See how a skateboarder sees

Photographer Steve Harries new book, Reading Lines, is launching with an exhibition in Carhartt’s London flagship store on Earlham Street from 1st February. The book showcases images of London skateboarders and the public spaces they explore, exploit and ultimately interact with…

Reading Lines exhibition by Steve Harries, image three
Reading Lines exhibition by Steve Harries, image two
Reading Lines exhibition by Steve Harries, image four
Reading Lines exhibition by Steve Harries, image one

These images are from photographer Steve Harries‘ new book Reading Lines – which is to launch with an exhibition in Carhartt’s London flagship store on Earlham Street from 1st February. Reading Lines is a collection of images of London skateboarders and the public spaces they explore, exploit and ultimately interact with.

“The subjects portrayed in these works are both the skateboarders and also some of London’s most iconic buildings,” explains Harries. “They are from the length and breadth of the community – young, old, amateur and professional, of varying backgrounds and professions. What unites them is an interest in public space and a desire to interact with the planes, surfaces and textures of London’s built environment.”

The images in the book are accompanied by text by not only well regarded members of the skateboarding community such as Paul Sunman, founder of Slam City Skates, but also by a selection of high profile young Architects. Below is the foreword contributed by Professor Iain Borden, director of the School of Architecture and author of Skateboarding, Space and the City: Architecture and the Body:

Steve Harries’ documentation of the spaces of the city reveals one of
the most remarkable conditions of our modern urban world – the
possibility that lies between, on the one hand, the wondrous presence
of architecture and urban space (concrete, hard materials, flatness,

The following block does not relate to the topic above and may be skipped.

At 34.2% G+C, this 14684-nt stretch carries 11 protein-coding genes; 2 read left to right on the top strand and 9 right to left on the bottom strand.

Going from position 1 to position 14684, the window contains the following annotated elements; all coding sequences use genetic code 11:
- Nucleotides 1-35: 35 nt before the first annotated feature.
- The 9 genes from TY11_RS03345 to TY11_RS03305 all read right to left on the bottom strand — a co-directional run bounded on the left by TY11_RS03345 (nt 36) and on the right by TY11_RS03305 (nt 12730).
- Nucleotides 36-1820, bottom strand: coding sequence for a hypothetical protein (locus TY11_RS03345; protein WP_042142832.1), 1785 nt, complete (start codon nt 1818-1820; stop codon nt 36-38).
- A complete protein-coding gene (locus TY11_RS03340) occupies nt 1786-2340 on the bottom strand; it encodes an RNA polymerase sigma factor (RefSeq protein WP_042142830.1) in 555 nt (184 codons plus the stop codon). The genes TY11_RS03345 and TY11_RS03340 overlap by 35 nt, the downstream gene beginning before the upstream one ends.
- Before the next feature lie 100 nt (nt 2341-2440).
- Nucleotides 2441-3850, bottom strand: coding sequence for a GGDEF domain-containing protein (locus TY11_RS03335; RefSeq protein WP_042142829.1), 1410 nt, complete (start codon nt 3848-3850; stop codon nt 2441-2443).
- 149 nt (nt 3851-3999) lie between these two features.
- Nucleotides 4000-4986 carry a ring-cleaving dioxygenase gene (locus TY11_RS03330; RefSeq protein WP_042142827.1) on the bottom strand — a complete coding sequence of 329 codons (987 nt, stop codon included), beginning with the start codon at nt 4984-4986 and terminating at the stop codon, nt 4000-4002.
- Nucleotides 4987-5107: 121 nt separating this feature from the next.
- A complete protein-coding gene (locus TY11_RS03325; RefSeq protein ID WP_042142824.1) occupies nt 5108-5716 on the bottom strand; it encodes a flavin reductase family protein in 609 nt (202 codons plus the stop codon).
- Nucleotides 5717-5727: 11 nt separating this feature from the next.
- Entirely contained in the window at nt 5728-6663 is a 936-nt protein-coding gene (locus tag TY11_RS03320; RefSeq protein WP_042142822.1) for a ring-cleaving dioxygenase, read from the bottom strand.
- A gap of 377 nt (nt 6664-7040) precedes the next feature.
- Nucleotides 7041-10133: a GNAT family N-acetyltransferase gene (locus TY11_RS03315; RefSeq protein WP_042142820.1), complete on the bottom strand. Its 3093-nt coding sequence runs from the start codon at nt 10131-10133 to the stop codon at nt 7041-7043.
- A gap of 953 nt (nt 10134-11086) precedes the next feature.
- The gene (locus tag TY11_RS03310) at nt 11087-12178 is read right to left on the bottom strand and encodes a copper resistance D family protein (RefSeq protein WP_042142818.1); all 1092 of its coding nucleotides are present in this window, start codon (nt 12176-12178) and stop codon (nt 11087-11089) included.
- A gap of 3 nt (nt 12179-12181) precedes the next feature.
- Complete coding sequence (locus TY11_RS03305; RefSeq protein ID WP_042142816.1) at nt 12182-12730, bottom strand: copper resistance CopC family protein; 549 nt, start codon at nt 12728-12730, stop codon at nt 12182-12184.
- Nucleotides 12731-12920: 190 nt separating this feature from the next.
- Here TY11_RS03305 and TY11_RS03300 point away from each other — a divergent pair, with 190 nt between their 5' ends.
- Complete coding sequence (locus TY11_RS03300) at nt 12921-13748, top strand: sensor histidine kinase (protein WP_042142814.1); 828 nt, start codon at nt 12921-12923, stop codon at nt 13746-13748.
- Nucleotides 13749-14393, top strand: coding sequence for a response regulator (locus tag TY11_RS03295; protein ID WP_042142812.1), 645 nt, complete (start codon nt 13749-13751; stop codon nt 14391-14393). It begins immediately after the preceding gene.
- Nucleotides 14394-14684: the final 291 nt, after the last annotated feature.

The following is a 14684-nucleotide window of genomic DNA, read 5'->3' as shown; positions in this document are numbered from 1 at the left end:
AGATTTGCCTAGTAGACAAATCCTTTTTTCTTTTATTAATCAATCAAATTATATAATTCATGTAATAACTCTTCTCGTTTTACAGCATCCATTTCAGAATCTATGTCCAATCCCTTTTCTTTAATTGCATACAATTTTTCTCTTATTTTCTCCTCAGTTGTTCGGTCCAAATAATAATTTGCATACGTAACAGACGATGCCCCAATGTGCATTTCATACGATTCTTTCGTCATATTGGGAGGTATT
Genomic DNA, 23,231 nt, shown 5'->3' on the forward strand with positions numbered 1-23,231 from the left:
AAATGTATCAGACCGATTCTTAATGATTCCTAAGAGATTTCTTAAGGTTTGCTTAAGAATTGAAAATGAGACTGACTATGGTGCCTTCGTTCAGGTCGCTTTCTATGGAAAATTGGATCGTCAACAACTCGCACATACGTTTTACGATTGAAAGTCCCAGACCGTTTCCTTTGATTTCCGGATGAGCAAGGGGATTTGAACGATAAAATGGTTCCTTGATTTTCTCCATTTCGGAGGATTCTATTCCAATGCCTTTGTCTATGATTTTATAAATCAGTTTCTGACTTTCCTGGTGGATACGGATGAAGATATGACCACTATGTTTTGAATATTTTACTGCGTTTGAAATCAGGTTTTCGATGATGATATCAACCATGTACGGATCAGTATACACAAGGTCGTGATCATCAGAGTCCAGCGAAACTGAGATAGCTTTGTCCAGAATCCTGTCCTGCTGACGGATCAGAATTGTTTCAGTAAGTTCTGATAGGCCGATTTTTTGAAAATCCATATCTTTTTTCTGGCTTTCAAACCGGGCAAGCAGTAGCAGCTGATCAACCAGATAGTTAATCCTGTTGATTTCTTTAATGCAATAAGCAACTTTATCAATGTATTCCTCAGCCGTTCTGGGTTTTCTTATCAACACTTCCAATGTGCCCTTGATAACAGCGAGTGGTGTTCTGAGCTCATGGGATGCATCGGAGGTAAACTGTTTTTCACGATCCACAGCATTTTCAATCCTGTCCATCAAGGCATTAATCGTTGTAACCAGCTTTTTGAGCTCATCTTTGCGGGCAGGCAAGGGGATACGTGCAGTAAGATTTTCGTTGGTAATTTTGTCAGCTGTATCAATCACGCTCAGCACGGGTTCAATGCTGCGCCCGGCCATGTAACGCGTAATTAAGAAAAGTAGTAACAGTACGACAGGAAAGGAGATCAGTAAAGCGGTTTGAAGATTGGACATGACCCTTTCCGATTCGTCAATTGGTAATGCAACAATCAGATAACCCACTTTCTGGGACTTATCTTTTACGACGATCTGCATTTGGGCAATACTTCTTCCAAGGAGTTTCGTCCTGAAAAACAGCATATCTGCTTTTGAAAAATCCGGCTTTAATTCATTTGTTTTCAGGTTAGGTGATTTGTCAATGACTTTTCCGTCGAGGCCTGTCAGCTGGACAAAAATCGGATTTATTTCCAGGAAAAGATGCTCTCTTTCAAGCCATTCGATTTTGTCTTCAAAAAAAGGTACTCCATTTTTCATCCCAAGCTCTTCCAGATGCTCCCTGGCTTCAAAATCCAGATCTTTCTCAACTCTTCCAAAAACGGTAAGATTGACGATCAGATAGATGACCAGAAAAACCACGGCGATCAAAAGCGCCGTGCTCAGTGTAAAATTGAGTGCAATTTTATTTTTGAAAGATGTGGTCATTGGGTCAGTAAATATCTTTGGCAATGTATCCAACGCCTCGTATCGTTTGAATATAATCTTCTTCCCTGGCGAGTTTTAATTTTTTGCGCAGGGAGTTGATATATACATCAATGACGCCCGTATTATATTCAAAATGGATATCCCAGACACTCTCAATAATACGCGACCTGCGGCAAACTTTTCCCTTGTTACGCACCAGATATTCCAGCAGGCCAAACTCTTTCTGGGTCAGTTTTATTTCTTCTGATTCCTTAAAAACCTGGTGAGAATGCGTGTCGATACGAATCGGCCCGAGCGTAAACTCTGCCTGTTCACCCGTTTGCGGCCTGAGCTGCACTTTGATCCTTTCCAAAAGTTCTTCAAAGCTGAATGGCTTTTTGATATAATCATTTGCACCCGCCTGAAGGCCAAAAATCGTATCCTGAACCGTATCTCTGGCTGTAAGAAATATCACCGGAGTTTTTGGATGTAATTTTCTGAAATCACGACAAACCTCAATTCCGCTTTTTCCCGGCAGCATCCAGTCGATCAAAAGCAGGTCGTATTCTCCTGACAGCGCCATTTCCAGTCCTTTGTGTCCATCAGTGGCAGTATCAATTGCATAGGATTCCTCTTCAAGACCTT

orthogonality, geometricism) and, on the other, the equally wondrous
possibilities for human experience (movement, contemplation, desire,
exchange, production). The city, as seen here, gives us so very much,
but it also needs our own interaction in order to be fully fulfilled of
that potential.

Yet the documents shown are also remarkably subtle, avoiding the
perhaps-too-obvious dynamic, sports-style imagery so common to much
skateboarding and street imagery. In Reading Lines, we find the
architectures and spaces carefully juxtaposed against not action, but
the possibility of action, that is against skaters thinking,
contemplating and reflecting on their movements. An element of
suspended temporality is also apparent – are these movements yet to
come, or have they already happened? It is impossible to tell … In
other images, certain movements are indeed revealed, but only as traces
and lines sketched out as lines of light-ghostly presences of an
interaction that is, once again, disclosed but not made explicit.

Ultimately, Reading Lines is far more than a recording of urban space –
it acts a both a reminder and an exhortation that the city is a
playground for all of us, if only we might choose to treat it as such.

The project has been designed, edited, and published in collaboration with Richard Bull of Yacht Associates / Generation Yacht – and has been sponsored by Carhartt. Below is the poster for the launch exhibition.

Reading Lines exhibition by Steve Harries, invite

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